In the Gospel reading for this Sunday we hear the account from John of Jesus feeding five thousand people with bread and fish who had gathered to hear him preach near Passover along the shores of the Sea of Galilee (called Tiberias in the reading).
After this Jesus went to the other side of the Sea of Galilee, which is the Sea of Tiber’i-as. And a multitude followed him, because they saw the signs which he did on those who were diseased. Jesus went up on the mountain, and there sat down with his disciples. Now the Passover, the feast of the Jews, was at hand. Lifting up his eyes, then, and seeing that a multitude was coming to him, Jesus said to Philip, “How are we to buy bread, so that these people may eat?” This he said to test him, for he himself knew what he would do. Philip answered him, “Two hundred denarii would not buy enough bread for each of them to get a little.” One of his disciples, Andrew, Simon Peter’s brother, said to him, “There is a lad here who has five barley loaves and two fish; but what are they among so many?” Jesus said, “Make the people sit down.” Now there was much grass in the place; so the men sat down, in number about five thousand. Jesus then took the loaves, and when he had given thanks, he distributed them to those who were seated; so also the fish, as much as they wanted. And when they had eaten their fill, he told his disciples, “Gather up the fragments left over, that nothing may be lost.” So they gathered them up and filled twelve baskets with fragments from the five barley loaves, left by those who had eaten. When the people saw the sign which he had done, they said, “This is indeed the prophet who is to come into the world!” Perceiving then that they were about to come and take him by force to make him king, Jesus withdrew again to the mountain by himself. (John 6:1-15, RSV)
The miracle of Christ feeding the five thousand– aside from the Resurrection– is the only one mentioned in all four gospels. The miracle is important within the context of the Gospel of John because it forms the co-foundation, along with the miracle of turning water into wine at the Wedding at Cana (John 2:1-11), of John’s emphasis on Jesus as the “bread of life” (John 6:35-59). This idea forms the backbone of our catholic liturgy where Christ gives Himself in the bread and wine forming the Body and Blood and feeding the multitude of His faithful (CCC 1335).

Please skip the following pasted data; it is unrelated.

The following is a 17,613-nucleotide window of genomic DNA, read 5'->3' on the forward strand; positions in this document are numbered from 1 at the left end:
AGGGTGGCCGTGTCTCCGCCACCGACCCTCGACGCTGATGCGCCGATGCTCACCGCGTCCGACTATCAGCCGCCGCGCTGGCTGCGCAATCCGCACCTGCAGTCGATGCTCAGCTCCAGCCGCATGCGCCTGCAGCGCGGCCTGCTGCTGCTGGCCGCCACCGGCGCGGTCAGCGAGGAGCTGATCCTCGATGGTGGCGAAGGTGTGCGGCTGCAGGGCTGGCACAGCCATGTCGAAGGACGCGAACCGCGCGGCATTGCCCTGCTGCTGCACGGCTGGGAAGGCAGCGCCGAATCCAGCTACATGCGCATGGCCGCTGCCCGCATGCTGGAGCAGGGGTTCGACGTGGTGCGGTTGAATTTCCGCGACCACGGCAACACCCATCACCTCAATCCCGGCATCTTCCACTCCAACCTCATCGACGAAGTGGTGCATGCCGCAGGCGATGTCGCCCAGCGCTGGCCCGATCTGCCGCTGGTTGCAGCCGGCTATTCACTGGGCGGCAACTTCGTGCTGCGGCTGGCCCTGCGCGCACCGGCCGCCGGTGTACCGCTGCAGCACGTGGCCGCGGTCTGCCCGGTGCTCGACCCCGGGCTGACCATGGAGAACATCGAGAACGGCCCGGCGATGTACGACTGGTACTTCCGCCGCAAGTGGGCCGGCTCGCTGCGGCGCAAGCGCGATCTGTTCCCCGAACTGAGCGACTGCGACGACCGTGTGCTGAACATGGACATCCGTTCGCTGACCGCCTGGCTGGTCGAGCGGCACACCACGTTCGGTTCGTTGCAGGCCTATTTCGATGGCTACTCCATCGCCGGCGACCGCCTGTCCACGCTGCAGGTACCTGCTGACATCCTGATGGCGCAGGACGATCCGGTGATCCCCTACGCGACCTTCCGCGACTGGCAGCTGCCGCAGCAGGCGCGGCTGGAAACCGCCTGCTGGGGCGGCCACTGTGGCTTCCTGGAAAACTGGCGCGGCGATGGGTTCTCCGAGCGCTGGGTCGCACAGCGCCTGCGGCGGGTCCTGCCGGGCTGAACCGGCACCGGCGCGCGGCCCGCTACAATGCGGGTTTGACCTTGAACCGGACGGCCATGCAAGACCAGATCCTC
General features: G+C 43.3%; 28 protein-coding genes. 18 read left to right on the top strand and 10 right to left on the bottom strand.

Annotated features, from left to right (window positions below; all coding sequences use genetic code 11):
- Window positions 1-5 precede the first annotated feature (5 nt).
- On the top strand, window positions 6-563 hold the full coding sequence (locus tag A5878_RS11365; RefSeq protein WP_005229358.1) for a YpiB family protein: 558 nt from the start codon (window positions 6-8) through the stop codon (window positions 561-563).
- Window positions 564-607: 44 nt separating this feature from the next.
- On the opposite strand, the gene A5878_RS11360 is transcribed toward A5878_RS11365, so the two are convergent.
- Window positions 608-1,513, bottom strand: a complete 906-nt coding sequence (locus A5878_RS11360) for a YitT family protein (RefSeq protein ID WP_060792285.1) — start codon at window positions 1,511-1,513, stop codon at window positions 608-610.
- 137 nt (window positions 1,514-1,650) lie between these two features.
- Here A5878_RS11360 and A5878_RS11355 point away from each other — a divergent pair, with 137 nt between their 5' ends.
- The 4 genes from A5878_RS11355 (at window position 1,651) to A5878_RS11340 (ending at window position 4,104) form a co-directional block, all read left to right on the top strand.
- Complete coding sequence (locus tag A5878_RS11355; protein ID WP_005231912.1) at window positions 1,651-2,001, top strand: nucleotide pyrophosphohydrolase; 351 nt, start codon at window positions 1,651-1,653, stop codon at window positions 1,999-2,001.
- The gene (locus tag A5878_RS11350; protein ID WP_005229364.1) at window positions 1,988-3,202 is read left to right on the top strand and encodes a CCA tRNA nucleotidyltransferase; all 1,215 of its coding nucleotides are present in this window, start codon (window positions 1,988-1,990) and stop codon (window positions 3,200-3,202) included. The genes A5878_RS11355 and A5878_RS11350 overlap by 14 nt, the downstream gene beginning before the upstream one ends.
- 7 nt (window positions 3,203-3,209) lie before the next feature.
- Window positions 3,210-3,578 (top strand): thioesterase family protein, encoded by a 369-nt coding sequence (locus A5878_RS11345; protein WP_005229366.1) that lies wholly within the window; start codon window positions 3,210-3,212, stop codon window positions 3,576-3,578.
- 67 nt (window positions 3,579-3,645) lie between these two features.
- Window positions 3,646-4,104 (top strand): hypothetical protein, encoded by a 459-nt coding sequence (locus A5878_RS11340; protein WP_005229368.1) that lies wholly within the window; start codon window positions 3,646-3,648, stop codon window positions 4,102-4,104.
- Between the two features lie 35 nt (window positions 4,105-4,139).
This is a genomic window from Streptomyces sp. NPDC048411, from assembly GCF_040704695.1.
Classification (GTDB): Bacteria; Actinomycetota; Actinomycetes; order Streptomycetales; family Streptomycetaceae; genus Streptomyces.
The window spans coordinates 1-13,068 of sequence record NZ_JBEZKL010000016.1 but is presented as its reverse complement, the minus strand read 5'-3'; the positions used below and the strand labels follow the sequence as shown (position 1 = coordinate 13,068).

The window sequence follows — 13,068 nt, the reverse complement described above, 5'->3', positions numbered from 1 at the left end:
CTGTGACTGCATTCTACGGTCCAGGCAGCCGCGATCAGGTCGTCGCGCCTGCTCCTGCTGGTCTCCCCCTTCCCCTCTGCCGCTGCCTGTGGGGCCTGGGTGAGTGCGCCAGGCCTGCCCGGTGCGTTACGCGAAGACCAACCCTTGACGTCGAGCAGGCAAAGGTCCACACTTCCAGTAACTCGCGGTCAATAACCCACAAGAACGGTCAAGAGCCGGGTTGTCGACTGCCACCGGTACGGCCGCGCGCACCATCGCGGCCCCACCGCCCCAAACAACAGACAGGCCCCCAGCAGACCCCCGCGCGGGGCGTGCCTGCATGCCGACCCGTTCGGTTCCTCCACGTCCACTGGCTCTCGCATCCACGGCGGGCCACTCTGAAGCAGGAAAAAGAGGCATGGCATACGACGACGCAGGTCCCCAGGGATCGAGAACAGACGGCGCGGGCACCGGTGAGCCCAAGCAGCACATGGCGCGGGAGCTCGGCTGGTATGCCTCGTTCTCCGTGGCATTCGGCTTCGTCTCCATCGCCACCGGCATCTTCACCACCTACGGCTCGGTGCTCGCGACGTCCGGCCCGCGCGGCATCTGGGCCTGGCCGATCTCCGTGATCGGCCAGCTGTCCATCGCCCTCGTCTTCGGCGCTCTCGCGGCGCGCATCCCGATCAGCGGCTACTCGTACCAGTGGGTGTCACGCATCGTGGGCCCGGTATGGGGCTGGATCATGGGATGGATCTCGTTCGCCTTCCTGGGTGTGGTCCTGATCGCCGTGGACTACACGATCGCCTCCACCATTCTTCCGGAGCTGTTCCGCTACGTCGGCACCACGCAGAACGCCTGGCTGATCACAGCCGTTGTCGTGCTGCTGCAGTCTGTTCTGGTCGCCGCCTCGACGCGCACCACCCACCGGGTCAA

The passover is mentioned three times in the Gospel of John (supporting a three year public ministry of Jesus). It was an annual Jewish celebration to commemorate Israel’s deliverance from Egypt. It involves gathering for a liturgical feast called a seder in which the story of Exodus is retold, unleavened bread with dressed lamb is served and psalms are sung. The importance of passover in this story from John’s gospel is an undercurrent of the on-going narrative as Jesus’ coming to be that of the true “Lamb of God” (John 1:29), whose redeeming work would accomplish a new deliverance from sin (John 8:31-36). The connection between our liturgy and the liturgical meal inherent in the seder is made evident in John 6:53-58:
So Jesus said to them, “Truly, truly, I say to you, unless you eat the flesh of the Son of man and drink his blood, you have no life in you; he who eats my flesh and drinks my blood has eternal life, and I will raise him up at the last day. For my flesh is food indeed, and my blood is drink indeed. He who eats my flesh and drinks my blood abides in me, and I in him. As the living Father sent me, and I live because of the Father, so he who eats me will live because of me. This is the bread which came down from heaven, not such as the fathers ate and died; he who eats this bread will live for ever.“
And further expanded on by Paul in 1 Corinthians 5:7-8 bringing the seder feast, Christ and the Lamb of God together (no doubt strongly inspired by the Holy Spirit):
Cleanse out the old leaven that you may be a new lump, as you really are unleavened. For Christ, our paschal lamb, has been sacrificed. Let us, therefore, celebrate the festival, not with the old leaven, the leaven of malice and evil, but with the unleavened bread of sincerity and truth.
Jesus gives thanks to the bread and fish before distributing it to the people. The Greek word used in the original translation of the gospel account is eucharisteo which is where the English word Eucharist derives from. This miracle is a clear foreshadow of the institution of the Last Supper and has a direct link to the celebration of Mass that we catholics gather for on Sunday (and everyday for that matter, all around the world).
God be praised!